Or How To Hold Onto A Fistful Of Rain & Not Have Too Many People Killed
Now that the bloody coup in Yemen has finally transpired and anarchy is the rule of the day, things have become extremely grim to the greater hopes this country harbors for a manageable Middle East. This has been our red herring since before World War II. It is our addiction; the junky U.S. Hell, this finger-in-the-dam illusion had its moments, but it also has an expiration date, and it has come due.
Untenable is a kind word to describe our current events there, another more accurate has a military slant, FUBAR. And while the United States, in all its completely delusional might, believes it has a hand in this—beyond the hand that helped usher this inevitable madness along—there is little that can be done beyond containment. And the containment option did not work well for the British or any previous empire, so good luck with that.
Yemen certainly complicates things on the Iranian front. All this talk about Benjamin Netanyahu’s grandstand in front of Congress a couple of weeks ago and his shameless flip-flop-a-go-go re-election being some kind of influence on all this is laughable. The United States is influenced by Israel the way a jackhammer is curtailed by the sidewalk. Israel is America’s bitch. It will do what we tell it and shut up when it needs to shut up. If this was up for debate then the U.S. would have let Israel retaliate during the first Gulf War instead of sucking it up. Israel exists to put fear into OPEC, nothing more. Netanyahu may be fooled by his influence, but we should not be.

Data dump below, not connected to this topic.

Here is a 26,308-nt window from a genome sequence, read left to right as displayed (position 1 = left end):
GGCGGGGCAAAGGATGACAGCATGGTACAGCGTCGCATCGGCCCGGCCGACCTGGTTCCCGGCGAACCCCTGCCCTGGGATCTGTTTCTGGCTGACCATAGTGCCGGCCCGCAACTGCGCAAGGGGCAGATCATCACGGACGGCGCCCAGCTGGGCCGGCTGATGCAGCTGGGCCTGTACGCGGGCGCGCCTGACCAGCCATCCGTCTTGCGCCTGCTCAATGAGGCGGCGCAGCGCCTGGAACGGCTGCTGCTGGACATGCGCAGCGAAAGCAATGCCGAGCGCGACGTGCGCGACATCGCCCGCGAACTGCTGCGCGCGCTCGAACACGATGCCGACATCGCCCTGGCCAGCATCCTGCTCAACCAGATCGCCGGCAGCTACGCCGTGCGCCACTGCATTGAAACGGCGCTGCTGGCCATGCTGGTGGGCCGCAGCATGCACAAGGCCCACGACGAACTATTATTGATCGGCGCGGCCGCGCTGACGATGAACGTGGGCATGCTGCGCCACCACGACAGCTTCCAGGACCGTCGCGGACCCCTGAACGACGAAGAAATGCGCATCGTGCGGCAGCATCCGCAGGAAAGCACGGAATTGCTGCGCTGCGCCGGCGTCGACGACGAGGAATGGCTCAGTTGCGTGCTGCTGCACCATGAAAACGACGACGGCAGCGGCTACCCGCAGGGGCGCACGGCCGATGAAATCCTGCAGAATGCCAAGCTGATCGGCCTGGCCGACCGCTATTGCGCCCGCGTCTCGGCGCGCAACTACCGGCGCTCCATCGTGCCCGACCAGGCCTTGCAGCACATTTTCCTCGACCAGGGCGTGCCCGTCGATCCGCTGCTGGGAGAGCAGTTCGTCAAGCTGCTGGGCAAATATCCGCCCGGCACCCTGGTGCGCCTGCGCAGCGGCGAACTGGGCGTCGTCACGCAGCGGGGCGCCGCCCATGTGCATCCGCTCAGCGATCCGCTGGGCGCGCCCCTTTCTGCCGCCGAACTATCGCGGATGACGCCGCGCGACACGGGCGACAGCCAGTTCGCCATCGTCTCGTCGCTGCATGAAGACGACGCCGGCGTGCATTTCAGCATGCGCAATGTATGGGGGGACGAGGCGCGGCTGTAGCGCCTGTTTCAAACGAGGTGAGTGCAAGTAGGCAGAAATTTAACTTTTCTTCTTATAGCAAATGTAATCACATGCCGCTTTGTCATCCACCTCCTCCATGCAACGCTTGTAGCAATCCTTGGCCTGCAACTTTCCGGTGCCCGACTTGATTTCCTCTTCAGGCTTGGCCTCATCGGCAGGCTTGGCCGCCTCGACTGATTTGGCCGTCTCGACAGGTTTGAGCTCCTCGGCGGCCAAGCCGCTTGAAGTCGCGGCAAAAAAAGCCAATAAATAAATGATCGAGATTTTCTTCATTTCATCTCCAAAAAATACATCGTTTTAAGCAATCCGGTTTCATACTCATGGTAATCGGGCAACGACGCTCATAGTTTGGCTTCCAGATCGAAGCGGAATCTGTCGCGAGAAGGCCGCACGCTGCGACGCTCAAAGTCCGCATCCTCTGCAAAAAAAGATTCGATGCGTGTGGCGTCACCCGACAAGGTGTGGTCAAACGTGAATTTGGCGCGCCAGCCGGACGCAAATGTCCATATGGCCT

No, Iran wants chaos in Yemen and the U.S. does not, or let me rephrase that, Saudi Arabia does not. And while there are strong indications that at least something can be resolved in slowing down its proposed nuclear ambitions through a multi-nation deal and its role in fighting the suddenly über-important spread of ISIS, Iran cannot be allowed to mess with the Saudis. The U.S. is Saudi Arabia’s bitch and therefore we must put our cards in another cultural civil war that no one will win, but we will somehow be responsible to clean up.
Before we continue our review of FUBAR 2015, let’s get a few things straight: Every time the United States has conducted any military operation in the Middle East it ends in disaster, including the first Gulf War that appeared gangbusters until it led to the emboldening of Saddam Hussein and its left-overs convincing Congress to invade the nation and turn it into a tinderbox. Not to mention that we suck at war now. It is so bad that no one, not even the hawks in Washington, take this option seriously anymore. I have heard moans and laughter at events connected to early presidential campaign stops by Scott Walker and Ted Cruz when they start talking about military solutions in Iraq or Iran. No one with half a brain thinks the U.S. Army can do anything but further enflame the Middle East, so believe me when I tell you that anyone who makes this point in Congress or running for president is patently insane and should be shunned and humiliated.